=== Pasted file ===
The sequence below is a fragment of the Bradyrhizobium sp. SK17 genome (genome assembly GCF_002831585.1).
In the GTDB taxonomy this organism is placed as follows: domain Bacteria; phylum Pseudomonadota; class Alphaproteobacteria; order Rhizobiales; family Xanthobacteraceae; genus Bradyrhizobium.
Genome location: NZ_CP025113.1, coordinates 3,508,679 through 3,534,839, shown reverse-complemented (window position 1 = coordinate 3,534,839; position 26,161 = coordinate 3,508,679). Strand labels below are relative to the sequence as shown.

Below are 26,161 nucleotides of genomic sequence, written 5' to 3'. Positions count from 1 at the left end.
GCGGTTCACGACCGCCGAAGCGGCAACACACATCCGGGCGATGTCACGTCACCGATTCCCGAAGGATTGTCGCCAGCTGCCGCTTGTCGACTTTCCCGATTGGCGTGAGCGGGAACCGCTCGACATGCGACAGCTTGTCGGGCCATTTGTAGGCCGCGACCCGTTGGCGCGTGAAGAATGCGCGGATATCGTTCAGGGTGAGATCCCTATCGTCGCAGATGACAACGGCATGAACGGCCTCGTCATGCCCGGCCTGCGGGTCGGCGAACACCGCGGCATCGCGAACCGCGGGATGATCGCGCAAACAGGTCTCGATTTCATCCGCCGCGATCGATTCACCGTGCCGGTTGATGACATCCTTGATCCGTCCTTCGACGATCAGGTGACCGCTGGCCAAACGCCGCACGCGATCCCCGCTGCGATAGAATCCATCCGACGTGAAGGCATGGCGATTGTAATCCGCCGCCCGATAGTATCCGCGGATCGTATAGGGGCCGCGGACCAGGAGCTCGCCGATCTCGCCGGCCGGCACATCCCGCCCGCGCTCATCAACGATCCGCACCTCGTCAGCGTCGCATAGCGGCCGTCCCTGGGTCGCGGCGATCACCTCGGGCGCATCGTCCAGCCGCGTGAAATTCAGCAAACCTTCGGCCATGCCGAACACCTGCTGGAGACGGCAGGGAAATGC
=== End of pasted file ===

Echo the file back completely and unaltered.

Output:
The sequence below is a fragment of the Bradyrhizobium sp. SK17 genome (genome assembly GCF_002831585.1).
In the GTDB taxonomy this organism is placed as follows: domain Bacteria; phylum Pseudomonadota; class Alphaproteobacteria; order Rhizobiales; family Xanthobacteraceae; genus Bradyrhizobium.
Genome location: NZ_CP025113.1, coordinates 3,508,679 through 3,534,839, shown reverse-complemented (window position 1 = coordinate 3,534,839; position 26,161 = coordinate 3,508,679). Strand labels below are relative to the sequence as shown.

Below are 26,161 nucleotides of genomic sequence, written 5' to 3'. Positions count from 1 at the left end.
GCGGTTCACGACCGCCGAAGCGGCAACACACATCCGGGCGATGTCACGTCACCGATTCCCGAAGGATTGTCGCCAGCTGCCGCTTGTCGACTTTCCCGATTGGCGTGAGCGGGAACCGCTCGACATGCGACAGCTTGTCGGGCCATTTGTAGGCCGCGACCCGTTGGCGCGTGAAGAATGCGCGGATATCGTTCAGGGTGAGATCCCTATCGTCGCAGATGACAACGGCATGAACGGCCTCGTCATGCCCGGCCTGCGGGTCGGCGAACACCGCGGCATCGCGAACCGCGGGATGATCGCGCAAACAGGTCTCGATTTCATCCGCCGCGATCGATTCACCGTGCCGGTTGATGACATCCTTGATCCGTCCTTCGACGATCAGGTGACCGCTGGCCAAACGCCGCACGCGATCCCCGCTGCGATAGAATCCATCCGACGTGAAGGCATGGCGATTGTAATCCGCCGCCCGATAGTATCCGCGGATCGTATAGGGGCCGCGGACCAGGAGCTCGCCGATCTCGCCGGCCGGCACATCCCGCCCGCGCTCATCAACGATCCGCACCTCGTCAGCGTCGCATAGCGGCCGTCCCTGGGTCGCGGCGATCACCTCGGGCGCATCGTCCAGCCGCGTGAAATTCAGCAAACCTTCGGCCATGCCGAACACCTGCTGGAGACGGCAGGGAAATGC